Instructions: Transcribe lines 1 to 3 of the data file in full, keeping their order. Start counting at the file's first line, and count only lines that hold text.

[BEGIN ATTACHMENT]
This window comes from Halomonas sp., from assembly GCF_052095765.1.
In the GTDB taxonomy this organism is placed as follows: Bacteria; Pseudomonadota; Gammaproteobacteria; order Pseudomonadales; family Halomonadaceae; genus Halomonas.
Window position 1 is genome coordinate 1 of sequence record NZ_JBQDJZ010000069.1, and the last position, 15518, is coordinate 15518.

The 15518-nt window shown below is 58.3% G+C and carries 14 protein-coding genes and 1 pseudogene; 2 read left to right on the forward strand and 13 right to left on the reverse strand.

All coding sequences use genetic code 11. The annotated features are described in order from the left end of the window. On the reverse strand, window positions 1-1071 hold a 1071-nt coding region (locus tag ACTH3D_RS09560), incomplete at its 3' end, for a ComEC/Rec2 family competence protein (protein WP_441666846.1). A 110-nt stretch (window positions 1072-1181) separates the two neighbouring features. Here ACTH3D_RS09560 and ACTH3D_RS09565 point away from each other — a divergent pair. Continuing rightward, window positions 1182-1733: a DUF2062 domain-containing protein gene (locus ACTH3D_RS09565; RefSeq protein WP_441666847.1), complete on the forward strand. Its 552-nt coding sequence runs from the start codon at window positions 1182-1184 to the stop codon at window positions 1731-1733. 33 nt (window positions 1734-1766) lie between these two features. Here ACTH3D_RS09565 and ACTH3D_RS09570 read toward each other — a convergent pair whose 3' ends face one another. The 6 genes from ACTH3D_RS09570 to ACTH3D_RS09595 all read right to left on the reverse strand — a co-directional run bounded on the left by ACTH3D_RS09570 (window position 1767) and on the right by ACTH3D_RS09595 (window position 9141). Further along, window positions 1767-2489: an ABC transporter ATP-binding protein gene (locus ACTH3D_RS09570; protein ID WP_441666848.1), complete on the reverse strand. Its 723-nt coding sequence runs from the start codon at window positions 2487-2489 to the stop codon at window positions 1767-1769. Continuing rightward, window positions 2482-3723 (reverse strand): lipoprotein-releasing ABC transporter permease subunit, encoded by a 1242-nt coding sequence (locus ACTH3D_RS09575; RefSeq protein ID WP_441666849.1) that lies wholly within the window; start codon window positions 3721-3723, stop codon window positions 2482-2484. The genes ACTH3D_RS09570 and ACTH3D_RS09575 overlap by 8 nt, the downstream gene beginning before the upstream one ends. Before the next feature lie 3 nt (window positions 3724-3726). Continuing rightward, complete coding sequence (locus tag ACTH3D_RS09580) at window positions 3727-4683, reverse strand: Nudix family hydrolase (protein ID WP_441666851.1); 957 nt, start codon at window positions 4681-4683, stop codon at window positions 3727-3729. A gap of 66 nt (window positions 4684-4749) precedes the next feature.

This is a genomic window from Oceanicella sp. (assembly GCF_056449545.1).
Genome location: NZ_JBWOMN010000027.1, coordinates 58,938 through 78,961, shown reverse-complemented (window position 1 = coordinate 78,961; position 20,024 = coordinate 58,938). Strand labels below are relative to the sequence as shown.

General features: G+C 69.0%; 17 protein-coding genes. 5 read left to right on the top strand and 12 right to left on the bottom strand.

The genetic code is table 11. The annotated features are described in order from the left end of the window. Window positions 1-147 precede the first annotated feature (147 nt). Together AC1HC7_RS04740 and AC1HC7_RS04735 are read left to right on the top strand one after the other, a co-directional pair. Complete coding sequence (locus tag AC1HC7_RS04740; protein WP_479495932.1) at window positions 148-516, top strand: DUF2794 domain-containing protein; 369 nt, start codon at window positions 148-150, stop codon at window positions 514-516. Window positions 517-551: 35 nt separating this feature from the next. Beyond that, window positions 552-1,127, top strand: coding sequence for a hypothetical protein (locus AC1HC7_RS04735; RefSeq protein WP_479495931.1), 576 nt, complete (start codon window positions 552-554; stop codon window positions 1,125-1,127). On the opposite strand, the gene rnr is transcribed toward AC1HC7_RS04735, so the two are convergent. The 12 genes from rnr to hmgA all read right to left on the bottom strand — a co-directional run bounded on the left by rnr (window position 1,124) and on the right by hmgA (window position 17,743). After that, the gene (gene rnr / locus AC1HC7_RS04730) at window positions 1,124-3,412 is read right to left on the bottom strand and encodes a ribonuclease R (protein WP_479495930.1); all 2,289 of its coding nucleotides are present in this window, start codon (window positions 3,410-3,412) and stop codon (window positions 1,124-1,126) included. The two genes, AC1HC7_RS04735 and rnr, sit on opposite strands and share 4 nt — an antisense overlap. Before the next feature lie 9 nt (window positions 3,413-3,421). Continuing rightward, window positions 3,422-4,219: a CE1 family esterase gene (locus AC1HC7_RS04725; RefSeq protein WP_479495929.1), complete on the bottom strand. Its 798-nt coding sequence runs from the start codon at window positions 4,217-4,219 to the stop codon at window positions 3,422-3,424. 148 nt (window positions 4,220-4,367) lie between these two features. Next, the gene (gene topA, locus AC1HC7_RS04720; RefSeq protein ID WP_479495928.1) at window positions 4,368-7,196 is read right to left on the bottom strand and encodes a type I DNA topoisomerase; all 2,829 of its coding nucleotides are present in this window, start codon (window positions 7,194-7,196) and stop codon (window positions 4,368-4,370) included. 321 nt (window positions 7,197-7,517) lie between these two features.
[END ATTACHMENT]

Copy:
This window comes from Halomonas sp., from assembly GCF_052095765.1.
In the GTDB taxonomy this organism is placed as follows: Bacteria; Pseudomonadota; Gammaproteobacteria; order Pseudomonadales; family Halomonadaceae; genus Halomonas.
Window position 1 is genome coordinate 1 of sequence record NZ_JBQDJZ010000069.1, and the last position, 15518, is coordinate 15518.